Mackay wanted to make a magazine that would report in an unbiased manner unlike the articles in the Nyasaland Times.[3] Mackay applied for a meeting with Dr Banda, who was a political prisoner after Operation Sunrise, to discuss the magazine; however, his access to Banda was denied.[3] Jimmy Skinner, who was a friend of Mackay's was able to gain a meeting with Banda to discuss the magazine, the original name of, 'marawi', was decided against; instead Mackay decided on Tsopano.[3]

The first of thirteen issues was launched in 1959, the magazine was in English[8] and was printed in Salisbury[9] for Nyassa's, it was for the people to read an unbiased view of African feeling within Nyasaland.[10] There were 1,200 copies printed of the first issue, and this sold out on the first day they were available to buy.[3]

Key government initiatives were discussed within the periodical, these included; the Devlin Commission and the Monckton Commission.[10] All issues were printed under censorship which had been enforced after the Government had declared a state of emergency in Nyasaland, at the start of 1959.[10] The thirteenth issue was published in 1961, the Malawi Congress Party won the election, and it was reported that the Government was running out of money for advertisement.[10] This lack of money is a theory why the fourteenth issue of the magazine has a mock version; however, a printed copy of the magazine never occurred.[10]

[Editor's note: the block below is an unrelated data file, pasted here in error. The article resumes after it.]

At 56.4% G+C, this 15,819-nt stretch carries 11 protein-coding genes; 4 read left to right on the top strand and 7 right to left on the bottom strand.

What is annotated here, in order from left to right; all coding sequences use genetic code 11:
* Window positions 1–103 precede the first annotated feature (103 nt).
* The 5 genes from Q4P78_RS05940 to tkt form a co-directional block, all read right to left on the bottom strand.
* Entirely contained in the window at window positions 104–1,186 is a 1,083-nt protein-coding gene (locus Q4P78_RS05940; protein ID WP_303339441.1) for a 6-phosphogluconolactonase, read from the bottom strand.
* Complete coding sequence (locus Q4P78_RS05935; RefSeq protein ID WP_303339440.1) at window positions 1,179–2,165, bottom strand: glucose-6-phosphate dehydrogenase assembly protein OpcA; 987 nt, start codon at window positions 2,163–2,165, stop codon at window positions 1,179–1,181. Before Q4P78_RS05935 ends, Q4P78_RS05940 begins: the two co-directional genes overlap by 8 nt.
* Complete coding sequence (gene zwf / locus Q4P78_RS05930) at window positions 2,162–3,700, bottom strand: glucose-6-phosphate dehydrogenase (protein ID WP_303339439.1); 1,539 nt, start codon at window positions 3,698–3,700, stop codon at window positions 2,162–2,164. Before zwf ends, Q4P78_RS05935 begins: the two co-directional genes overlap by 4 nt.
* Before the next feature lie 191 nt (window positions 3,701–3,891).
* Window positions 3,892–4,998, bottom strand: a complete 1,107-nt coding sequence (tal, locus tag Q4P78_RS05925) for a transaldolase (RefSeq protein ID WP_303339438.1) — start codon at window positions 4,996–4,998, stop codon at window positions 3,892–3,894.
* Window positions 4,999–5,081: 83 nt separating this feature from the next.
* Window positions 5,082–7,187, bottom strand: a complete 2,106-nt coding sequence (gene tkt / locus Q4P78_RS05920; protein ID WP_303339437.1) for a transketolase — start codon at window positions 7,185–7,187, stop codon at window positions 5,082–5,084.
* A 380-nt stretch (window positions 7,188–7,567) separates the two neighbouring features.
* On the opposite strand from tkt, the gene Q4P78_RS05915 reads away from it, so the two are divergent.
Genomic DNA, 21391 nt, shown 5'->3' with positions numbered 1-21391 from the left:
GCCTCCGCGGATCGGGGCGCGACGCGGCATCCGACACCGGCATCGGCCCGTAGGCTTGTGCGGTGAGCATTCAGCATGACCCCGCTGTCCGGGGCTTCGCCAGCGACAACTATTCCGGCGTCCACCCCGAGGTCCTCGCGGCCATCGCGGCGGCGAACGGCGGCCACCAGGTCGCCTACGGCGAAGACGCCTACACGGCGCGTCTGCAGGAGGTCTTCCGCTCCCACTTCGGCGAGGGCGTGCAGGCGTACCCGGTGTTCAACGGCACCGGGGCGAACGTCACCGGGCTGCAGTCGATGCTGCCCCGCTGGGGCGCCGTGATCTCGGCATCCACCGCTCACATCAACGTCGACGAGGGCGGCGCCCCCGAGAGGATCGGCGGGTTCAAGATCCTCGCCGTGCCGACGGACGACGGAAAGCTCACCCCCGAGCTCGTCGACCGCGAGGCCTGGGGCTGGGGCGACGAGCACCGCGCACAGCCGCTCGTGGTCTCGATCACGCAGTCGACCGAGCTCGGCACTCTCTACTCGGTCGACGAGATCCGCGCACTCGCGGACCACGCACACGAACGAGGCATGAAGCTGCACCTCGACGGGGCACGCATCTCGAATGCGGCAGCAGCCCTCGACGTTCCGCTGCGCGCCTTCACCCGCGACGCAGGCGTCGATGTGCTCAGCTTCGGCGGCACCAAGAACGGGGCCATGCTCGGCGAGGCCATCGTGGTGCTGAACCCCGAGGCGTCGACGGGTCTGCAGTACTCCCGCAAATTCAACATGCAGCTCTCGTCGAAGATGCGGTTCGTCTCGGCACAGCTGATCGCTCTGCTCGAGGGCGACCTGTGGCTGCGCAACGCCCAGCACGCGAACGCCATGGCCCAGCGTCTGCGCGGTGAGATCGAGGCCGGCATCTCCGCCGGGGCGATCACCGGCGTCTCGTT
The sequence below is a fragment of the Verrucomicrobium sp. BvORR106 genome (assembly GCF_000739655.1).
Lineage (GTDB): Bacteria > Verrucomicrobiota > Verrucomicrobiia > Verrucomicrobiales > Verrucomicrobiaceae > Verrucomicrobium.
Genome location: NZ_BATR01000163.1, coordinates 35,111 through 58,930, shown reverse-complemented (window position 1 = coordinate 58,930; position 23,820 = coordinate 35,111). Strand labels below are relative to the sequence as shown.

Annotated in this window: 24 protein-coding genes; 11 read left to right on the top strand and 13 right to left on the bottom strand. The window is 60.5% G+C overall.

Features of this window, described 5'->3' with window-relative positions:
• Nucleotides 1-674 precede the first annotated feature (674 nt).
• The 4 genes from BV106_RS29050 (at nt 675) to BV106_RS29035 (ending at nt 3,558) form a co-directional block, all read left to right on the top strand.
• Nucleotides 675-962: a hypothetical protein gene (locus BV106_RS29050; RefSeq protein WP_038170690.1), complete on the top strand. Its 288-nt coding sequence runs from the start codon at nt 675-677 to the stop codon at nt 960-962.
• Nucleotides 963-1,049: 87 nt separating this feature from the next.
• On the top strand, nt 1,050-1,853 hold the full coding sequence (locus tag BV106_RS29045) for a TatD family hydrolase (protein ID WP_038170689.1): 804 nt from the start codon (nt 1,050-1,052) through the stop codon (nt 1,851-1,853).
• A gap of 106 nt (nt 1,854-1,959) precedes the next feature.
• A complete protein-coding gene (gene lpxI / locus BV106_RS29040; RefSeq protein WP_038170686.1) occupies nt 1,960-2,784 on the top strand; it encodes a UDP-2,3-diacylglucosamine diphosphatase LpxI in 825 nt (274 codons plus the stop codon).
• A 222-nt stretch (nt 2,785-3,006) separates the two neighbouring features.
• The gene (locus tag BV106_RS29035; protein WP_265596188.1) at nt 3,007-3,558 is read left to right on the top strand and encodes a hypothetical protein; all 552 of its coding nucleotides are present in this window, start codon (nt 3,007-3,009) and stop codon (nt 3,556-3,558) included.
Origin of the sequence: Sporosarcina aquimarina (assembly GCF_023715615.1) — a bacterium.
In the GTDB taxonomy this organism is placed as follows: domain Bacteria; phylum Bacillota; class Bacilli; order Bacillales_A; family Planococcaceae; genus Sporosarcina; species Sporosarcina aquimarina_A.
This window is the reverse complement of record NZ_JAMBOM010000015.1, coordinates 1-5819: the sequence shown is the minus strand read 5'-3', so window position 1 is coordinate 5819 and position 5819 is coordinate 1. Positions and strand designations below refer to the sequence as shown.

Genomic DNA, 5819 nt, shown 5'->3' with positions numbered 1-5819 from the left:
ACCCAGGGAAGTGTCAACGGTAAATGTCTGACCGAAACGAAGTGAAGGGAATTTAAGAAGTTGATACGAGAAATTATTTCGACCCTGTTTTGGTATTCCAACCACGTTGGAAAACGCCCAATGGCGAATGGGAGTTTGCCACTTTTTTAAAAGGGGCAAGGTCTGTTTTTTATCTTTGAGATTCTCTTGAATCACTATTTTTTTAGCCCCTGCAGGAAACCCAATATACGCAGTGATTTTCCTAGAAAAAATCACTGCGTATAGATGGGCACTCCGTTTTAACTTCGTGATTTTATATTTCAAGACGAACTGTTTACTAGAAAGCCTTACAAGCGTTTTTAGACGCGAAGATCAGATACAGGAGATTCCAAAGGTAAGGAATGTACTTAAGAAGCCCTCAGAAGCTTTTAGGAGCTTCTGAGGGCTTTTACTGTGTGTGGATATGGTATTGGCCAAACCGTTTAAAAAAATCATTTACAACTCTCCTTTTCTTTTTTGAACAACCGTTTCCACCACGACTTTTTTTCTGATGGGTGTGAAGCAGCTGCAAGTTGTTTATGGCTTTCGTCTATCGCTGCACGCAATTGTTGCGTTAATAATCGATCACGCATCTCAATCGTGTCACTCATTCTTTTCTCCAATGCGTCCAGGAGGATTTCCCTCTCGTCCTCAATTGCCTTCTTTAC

Mackay edited Tsopano until Malawi gained independence, Mackay felt targeted by Banda and escaped to Rhodesia.[2] Mackay helped to organise the March of 7,000 in 1960 through Salisbury; he linked arms with George Silundika of the Zimbabwe African People's Union (ZAPU),[1] they sang freedom songs while they marched, the songs included Ishe Komborera Africa.[5] The White Rhodesians were unhappy with Mackay due to the unrest caused by the March.[1]

In 1961, Tsopano ceased printing; however, just after a year, Mackay was working on another magazine, Chapupu II.[10] Mackay grieved the death of his friends Sketchley Samkange due to drowning in May 1961, and Dunduzu Chisiza's in a car crash in September 1962.[3] Chapupu II was banned in 1962, copies of the magazine were burned to prevent those involved with the making of the magazine going to jail.[3]

Freedom Road[edit]

Mackay refused to take part in the military call-up in Rhodesia and was jailed for four months as a punishment after he was released he fled for Lusaka.[2] Mackay worked with Kenneth Kaunsa, helping refugees in Lusaka,[8] he would ferry refugees from Portuguese ruling countries and those fleeing the apartheid movement.[11] Mackay also became a strong supporter of the Front for the Liberation of Zimbabwe (FROLIZI), a liberation movement which was run by James Chikerema and George Nyandoro.[8]

He was shocked to hear of the death of Yatutu Chisiza in October 1967, Yatutu was shot when he tried to overthrow Dr Banda.[3] After Yatutu's death, Mackay never returned to Malawi, and he cut all ties with Dr Banda.[3] Another death that shocked Mackay was Leopold Takawira's, who died in a diabetic coma when he was detained in a Rhodesian prison in June 1970.[3]

Mackay became a human trafficker, he ran 'Freedom Road' with smuggled individuals in his Land Rover,[3] from Francistown to Lusaka,[1] for ZAPU[12] and James Chikerema.[1] Mackay smuggled hundreds of South Africans, Zimbabweans and Mozambicans into Zambia to be trained in guerrilla camps,[1] he also transported weapons to the guerrilla camps in his Land Rover.[11] These trained men and women forced Ian Smith to the negotiating table at Lancaster House in London in 1979.[5]